After completing the Five Boro Bike Tour last year, Astoria resident Jennifer Chakrabarti wanted to do a bike ride with her nine-year-old son Bhaskar.
The family-friendly sixth annual Tour de Queens on July 7 fit the bill. This year, it began in Chakrabarti’s “backyard” at Astoria Park.
“I like that it’s a slow-paced so that kids can do it,” Chakrabarti said. “That’s what really drew us to it, because he wanted to do a ride.”
About 1,250 riders from all over the city saddled up for the annual bike tour to experience a relaxing ride and enjoy unique views of western Queens neighborhoods, which was a major lane change for the event.
For the first time ever, the ride started in Astoria Park instead of Flushing Meadows-Corona Park. It continued for nearly 20 miles through Long Island City, Ridgewood, Maspeth, Middle Village, Rego Park, Forest Hills, Corona and Elmhurst.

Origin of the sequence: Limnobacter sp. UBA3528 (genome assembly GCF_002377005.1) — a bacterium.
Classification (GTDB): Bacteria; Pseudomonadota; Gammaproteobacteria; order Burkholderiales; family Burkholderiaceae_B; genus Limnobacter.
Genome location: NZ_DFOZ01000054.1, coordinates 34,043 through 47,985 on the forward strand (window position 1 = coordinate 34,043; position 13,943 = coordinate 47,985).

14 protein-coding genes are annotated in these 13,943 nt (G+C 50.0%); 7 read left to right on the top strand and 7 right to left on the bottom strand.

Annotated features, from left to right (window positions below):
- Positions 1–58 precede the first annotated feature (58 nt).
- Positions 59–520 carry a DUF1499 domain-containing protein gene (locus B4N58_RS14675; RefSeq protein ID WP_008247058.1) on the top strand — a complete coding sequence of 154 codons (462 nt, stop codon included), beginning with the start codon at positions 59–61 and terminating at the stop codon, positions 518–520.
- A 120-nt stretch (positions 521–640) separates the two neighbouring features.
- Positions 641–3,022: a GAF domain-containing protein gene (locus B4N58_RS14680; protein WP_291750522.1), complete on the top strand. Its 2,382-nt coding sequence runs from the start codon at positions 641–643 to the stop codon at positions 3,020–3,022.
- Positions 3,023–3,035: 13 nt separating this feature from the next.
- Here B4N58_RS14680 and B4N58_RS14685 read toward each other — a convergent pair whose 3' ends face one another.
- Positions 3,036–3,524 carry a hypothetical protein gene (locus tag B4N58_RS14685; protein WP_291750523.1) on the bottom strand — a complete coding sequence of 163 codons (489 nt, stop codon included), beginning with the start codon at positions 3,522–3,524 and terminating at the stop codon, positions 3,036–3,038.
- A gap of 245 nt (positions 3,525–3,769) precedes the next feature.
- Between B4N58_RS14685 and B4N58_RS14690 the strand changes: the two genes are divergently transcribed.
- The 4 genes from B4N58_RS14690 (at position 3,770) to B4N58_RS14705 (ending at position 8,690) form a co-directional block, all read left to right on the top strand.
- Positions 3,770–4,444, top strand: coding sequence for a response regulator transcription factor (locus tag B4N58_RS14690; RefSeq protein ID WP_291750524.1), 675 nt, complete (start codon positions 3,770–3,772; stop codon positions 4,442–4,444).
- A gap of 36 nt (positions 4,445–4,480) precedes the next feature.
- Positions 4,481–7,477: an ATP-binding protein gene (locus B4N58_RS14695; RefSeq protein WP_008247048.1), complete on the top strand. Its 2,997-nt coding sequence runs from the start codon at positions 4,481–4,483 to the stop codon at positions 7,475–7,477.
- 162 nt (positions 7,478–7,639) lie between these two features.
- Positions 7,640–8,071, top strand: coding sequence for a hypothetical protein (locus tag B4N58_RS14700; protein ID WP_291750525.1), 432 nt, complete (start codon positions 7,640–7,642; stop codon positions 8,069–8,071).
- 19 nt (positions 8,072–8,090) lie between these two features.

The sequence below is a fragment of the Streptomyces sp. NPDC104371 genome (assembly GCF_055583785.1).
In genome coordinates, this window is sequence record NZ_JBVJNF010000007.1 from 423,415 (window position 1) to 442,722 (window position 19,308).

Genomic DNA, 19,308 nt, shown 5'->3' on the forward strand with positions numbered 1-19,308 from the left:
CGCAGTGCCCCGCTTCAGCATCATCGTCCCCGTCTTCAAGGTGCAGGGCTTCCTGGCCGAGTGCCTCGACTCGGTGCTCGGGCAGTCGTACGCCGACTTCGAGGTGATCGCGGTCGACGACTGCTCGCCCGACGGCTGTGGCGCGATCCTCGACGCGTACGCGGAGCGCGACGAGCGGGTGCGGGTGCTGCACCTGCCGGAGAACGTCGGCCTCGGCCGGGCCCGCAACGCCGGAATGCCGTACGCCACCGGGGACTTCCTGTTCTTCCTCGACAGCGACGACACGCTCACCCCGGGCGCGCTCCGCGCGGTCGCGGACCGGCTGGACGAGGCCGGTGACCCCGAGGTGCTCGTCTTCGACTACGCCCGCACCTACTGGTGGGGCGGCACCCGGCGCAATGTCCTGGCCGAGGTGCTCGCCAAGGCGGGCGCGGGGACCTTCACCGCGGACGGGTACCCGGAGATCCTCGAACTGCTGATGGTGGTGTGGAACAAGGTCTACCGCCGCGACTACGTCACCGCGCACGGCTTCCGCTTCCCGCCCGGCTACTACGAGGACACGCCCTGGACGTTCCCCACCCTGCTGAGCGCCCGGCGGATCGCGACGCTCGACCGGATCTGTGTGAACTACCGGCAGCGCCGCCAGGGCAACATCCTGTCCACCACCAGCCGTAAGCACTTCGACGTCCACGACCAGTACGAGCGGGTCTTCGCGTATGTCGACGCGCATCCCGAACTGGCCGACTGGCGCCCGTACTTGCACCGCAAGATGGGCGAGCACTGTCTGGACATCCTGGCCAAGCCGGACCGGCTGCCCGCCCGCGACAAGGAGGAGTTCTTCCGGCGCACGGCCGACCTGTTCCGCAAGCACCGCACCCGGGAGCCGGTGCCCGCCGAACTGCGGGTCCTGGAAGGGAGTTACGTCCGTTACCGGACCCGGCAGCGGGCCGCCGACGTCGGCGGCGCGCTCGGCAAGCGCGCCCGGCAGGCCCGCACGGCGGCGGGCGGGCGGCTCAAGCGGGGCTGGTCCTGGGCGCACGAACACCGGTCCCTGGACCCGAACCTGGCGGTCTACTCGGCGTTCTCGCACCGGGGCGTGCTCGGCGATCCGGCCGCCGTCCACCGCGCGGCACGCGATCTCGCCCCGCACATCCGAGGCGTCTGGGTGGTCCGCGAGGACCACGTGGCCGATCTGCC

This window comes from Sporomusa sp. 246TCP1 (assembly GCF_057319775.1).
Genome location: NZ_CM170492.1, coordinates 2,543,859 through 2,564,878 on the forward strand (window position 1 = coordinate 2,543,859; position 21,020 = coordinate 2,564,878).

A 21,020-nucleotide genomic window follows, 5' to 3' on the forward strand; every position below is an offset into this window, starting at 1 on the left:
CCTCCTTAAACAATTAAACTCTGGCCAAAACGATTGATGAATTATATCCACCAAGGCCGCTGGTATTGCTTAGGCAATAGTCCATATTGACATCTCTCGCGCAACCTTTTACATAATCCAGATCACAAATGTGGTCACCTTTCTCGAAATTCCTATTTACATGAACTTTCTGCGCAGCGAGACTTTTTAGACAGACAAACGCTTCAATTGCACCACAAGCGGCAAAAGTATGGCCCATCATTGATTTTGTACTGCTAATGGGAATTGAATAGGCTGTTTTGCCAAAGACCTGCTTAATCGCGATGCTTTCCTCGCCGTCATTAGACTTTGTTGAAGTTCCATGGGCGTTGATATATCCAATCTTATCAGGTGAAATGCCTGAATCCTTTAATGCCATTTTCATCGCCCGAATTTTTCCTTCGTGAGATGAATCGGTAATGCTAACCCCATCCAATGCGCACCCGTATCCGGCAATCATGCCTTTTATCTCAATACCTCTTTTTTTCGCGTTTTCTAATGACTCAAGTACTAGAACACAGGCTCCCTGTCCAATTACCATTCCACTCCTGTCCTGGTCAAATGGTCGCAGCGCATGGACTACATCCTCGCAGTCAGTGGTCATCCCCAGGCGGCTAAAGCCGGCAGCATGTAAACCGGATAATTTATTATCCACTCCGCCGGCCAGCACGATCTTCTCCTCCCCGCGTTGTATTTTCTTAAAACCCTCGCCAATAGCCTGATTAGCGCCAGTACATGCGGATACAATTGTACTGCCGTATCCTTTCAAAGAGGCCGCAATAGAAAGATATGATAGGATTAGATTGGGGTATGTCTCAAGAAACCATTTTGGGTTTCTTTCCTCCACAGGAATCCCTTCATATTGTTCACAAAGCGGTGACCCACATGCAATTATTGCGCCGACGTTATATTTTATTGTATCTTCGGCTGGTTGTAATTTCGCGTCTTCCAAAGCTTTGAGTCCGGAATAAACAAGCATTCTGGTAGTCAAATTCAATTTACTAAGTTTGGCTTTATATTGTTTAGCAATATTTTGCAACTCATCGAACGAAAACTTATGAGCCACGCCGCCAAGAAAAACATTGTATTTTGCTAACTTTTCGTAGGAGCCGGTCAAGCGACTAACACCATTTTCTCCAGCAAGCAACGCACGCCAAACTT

The ride also highlighted Juniper Valley Park at the halfway point, where the group gathered to rest, eat and reenergize.
“We change the ride up every year to showcase different parts of the borough, to demonstrate the interconnectivity of the different neighborhoods and to show how easy it is to bike through the borough and to show people the sites,” said event director Ben McRoberts of Transportation Alternatives.
Councilmember Jimmy Van Bramer, whose district was included in the tour, hoped the ride could help future business.
“Not only is it healthy for all of us, but it is a great opportunity for people to see sites and small businesses that they never get to see,” said Van Bramer, who participated for the first time this year.
About 100 volunteer ride marshals in orange jackets followed riders to keep them on track and assist in case there were any issues. Paramedics also followed closely behind the bikers in case of medical problems.
The NYPD escorted the ride to manage the crowd and traffic and provide a safe atmosphere. Many participants felt secure with the cops guiding the tour, especially after the tragic events of the Boston Marathon earlier this year.
“With this number of people, I guess there is a little bit of safety concern,” said Astoria cyclist Jonathan Co. “But I feel pretty safe for the most part.”
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